Home Authors Posts by Aria Danaparamita
At the edge of this expanse of barren land, a house lies buried, filled almost to its roof with sand. This is the Khin family home, the last in their village after more than 3,000 families were evicted from the area to make way for development.
Decades after her mother died, Orn Bottumrasmey was finally reunited with her ashes three days ago. Ms. Bottumrasmey, 43, is the latest person to have discovered the lost ashes of an ancestor among 464 urns unearthed from a vault below Phnom Penh’s Wat Langka pagoda in February.
On the roof of Phnom Penh’s White Building, the iconic apartment complex on Sothearos Boulevard, Yan Jun will set up a portable digital recorder and headphone amplifiers. Then, the Chinese sound artist will invite people to don earphones or plug in their own—and just listen.
On a sweltering afternoon at Phnom Penh’s Choam Chao market this week, people on motorbikes crowded around a bright green tuk-tuk. Surrounded by stalls offering mobile phones and other electronics, Phe Sophon was selling iced coffee, fruit sodas and ice cream.
“No taste, hard on the teeth... and it smells very strong,” artist Svay Sareth said of the shoes he chewed for his upcoming exhibition, “I, Svay Sareth, eat rubber sandals.”
Cambodia has selected “The Last Reel” as its entry to the 88th Academy Awards Foreign Language Film category, making debut director Kulikar Sotho the first female filmmaker forwarded as the country’s contender at the Oscars.
The contestants are alone in the jungle, fighting to be the last one standing. But even the survivor eventually leaves the island. And when that happens, well, an entire village remains. Sok San, a fishing community of some 360 residents on this 7,800-hectare island, boasts an unusual business. For the past four years, it has served as a production base camp for various iterations of the global reality television franchise “Survivor.”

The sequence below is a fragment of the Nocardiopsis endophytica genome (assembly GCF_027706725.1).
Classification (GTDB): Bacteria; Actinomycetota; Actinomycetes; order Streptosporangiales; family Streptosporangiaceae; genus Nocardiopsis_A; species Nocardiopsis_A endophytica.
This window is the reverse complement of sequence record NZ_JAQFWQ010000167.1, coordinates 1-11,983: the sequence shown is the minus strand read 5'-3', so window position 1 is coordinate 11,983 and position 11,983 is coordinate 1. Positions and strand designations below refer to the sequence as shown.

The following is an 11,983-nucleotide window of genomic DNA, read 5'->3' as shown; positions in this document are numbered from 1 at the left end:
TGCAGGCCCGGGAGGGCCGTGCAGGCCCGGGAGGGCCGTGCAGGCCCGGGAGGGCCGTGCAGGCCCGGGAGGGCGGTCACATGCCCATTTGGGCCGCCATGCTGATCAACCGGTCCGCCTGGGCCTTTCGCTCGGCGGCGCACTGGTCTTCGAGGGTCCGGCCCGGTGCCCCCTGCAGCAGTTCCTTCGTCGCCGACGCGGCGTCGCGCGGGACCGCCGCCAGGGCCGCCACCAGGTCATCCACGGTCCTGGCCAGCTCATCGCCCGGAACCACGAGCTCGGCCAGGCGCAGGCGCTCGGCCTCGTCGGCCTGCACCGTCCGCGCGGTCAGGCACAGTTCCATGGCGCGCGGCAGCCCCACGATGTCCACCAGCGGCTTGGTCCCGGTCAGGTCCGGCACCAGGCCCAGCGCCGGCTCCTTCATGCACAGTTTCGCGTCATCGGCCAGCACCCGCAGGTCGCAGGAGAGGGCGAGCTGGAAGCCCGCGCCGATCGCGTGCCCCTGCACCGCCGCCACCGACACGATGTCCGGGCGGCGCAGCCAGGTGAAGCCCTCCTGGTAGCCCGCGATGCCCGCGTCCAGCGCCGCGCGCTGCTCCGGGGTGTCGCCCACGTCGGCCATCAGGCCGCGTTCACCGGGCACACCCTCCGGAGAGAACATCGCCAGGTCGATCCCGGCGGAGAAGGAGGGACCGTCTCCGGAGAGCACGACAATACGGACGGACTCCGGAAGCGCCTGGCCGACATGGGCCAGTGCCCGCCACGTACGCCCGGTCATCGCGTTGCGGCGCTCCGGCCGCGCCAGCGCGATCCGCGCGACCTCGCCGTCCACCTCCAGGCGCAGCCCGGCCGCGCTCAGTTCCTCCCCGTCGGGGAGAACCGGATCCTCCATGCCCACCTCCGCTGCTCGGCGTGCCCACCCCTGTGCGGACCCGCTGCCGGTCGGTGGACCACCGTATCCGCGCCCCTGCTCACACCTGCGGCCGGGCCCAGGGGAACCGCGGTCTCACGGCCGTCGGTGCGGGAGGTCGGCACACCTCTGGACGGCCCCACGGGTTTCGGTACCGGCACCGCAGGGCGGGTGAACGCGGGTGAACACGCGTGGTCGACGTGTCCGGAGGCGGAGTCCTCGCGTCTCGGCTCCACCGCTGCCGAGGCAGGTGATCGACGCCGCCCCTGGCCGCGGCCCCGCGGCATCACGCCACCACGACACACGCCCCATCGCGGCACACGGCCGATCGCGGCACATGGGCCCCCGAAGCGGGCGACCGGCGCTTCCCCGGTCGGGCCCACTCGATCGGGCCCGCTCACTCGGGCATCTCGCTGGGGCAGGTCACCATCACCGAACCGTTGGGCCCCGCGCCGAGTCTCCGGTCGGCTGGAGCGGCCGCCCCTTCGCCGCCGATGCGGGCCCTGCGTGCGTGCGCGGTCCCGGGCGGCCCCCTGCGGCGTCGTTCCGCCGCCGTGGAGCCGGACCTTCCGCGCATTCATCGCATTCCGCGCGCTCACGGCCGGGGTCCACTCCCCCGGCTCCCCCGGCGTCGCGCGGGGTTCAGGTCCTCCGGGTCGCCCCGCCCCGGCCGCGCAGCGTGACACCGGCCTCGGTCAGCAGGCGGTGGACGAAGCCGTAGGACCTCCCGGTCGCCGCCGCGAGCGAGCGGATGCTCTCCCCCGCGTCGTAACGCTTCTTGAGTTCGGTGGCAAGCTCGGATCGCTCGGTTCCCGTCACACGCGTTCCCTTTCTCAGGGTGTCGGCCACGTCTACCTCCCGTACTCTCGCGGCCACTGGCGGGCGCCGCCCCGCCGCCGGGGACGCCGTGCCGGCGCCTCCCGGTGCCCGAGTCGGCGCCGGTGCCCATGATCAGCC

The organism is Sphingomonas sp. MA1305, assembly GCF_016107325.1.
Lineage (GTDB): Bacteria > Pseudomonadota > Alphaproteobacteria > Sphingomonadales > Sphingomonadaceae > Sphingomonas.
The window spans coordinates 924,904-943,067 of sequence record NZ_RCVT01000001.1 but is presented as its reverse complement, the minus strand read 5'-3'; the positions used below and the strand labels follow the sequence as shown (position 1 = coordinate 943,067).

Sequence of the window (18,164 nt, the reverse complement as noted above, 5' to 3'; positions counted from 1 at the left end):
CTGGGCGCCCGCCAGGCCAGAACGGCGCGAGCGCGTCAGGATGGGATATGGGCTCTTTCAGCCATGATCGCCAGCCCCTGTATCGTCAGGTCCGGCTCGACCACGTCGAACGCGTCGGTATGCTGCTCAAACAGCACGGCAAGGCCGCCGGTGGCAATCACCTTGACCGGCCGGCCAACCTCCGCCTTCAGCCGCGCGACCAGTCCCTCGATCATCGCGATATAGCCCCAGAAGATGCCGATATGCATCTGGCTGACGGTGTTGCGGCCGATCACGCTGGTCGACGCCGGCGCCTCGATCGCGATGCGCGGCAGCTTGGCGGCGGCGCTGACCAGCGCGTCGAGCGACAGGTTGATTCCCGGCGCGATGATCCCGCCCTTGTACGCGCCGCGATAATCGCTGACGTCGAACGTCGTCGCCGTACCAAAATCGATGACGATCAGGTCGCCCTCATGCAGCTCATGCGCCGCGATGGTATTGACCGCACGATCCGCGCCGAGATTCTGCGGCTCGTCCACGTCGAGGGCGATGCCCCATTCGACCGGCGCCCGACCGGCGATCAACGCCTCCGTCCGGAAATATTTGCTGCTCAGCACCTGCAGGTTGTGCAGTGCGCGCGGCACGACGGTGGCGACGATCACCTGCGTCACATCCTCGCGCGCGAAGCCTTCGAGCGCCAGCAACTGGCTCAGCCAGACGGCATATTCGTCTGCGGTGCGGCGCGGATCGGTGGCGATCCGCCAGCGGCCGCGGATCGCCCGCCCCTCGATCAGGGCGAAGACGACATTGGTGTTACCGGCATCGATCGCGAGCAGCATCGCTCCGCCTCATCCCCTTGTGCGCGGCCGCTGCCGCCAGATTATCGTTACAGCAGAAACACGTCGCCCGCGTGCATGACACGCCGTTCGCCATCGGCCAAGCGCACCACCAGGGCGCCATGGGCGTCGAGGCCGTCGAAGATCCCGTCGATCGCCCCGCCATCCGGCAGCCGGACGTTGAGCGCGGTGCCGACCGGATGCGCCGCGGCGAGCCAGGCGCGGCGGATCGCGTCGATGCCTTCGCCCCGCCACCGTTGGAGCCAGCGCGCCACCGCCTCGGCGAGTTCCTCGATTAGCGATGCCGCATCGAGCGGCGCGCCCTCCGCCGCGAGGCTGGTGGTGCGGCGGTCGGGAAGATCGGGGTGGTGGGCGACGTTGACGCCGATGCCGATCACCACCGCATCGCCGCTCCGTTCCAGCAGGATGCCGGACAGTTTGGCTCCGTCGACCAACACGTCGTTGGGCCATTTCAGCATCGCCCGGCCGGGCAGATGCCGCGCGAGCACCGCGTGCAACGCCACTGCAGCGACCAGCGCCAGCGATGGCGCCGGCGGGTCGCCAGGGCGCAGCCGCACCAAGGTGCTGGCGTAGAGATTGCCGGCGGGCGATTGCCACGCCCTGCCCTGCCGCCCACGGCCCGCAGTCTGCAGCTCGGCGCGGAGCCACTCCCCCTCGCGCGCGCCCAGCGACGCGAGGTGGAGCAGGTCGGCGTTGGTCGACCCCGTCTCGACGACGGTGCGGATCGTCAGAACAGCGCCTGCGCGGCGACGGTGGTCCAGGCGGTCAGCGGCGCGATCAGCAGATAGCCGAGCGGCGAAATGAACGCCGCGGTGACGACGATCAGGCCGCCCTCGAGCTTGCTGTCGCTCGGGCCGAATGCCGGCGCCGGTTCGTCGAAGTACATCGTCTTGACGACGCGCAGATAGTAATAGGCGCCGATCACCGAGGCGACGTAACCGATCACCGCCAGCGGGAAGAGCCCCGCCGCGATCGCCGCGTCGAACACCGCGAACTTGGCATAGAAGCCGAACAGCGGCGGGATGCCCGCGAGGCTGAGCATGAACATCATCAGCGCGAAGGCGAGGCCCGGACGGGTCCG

Over the seven minutes of Polen Ly’s short film “Colorful Knots,” the characters begin a friendship—moments stolen at red lights and cut off once the window rolls up as the car drives away.
Perched on stilts 2 meters off the ground, a bamboo hut stands out amid homes of unpainted wood. A sarong, a belt and a pair of boxer shorts hang out to dry over the porch railings. This isn’t your average bachelor pad. In these hills of Ratanakkiri, indigenous Kreung tribes traditionally build a girl or boy their own hut when they come of age.
Through a side alley and up a flight of stairs, the open, airy room of Romeet Contemporary Art Space is a rare nexus of Cambodian art, having brought the work of some of Battambang’s finest talents to Phnom Penh since it opened in 2011.
In a world oversaturated with mass-produced images, print artist Marine Ky rekindles a love for the tactile.
In his mid-twenties, Kan Chhum left his home in Phnom Penh for war. His destination: the far, fatal Western Front in Europe.
A fundraiser for Nepal earthquake relief will take place tonight at The Plantation hotel in Phnom Penh, featuring an exhibition and sale of Nepali photographer NayanTara Gurung Kakshapati’s series, “Being Nepali.”
Cambodian-Americans Chanravy Proeung and Mia-lia Kiernan flew to Geneva this past week on a mission: stopping the U.S. practice of deporting Cambodians with criminal convictions.
The U.S. Holocaust Memorial Museum in Washington is hosting two exhibitions on atrocities under the Khmer Rouge regime.
When Haryatin returned to her village in Indonesia after working in Saudi Arabia as a maid, she was blind. Her employer had hit her with a metal pipe, causing her to lose sight in both eyes. And when Nining, another Indonesian maid, was groped while cleaning windows in Jordan, the shock made her fall several stories to the concrete below. She was confined to a wheelchair.
The swirls of color in water make for images of subtle beauty. But photographer Mak Remissa’s series “Water Is Life” is also a plea to address Cambodia’s environmental degradation.
On streets, alleyways and rooftops, look out: Nine street artists have unleashed their paintbrushes and spray cans for the first Cambodia Urban Art Festival, covering walls with art at various sites around the capital.
Through the streets of Paris, a woman clad in a glimmering red chador walked amid bewildered passersby, photo-bombing tourists at the Eiffel Tower and inadvertently joining protesters demanding conflict resolution in Yemen.
When Charles Fox began documenting old Cambodian family photographs, his initial aim was to capture the country’s social transition through the lens of these intimate snapshots.